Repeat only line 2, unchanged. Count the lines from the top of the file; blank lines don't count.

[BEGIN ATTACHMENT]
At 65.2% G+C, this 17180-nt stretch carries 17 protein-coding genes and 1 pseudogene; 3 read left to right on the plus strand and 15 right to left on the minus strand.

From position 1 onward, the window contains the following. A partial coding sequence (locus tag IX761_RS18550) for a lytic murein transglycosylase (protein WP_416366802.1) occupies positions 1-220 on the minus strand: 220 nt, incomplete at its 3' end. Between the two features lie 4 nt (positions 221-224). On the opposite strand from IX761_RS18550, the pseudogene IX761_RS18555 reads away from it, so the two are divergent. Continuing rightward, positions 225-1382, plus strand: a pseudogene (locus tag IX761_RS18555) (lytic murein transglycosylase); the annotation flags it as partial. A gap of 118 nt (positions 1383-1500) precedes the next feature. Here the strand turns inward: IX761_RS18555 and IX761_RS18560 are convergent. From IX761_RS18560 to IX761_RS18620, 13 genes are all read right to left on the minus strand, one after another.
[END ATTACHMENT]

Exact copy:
From position 1 onward, the window contains the following. A partial coding sequence (locus tag IX761_RS18550) for a lytic murein transglycosylase (protein WP_416366802.1) occupies positions 1-220 on the minus strand: 220 nt, incomplete at its 3' end. Between the two features lie 4 nt (positions 221-224). On the opposite strand from IX761_RS18550, the pseudogene IX761_RS18555 reads away from it, so the two are divergent. Continuing rightward, positions 225-1382, plus strand: a pseudogene (locus tag IX761_RS18555) (lytic murein transglycosylase); the annotation flags it as partial. A gap of 118 nt (positions 1383-1500) precedes the next feature. Here the strand turns inward: IX761_RS18555 and IX761_RS18560 are convergent. From IX761_RS18560 to IX761_RS18620, 13 genes are all read right to left on the minus strand, one after another.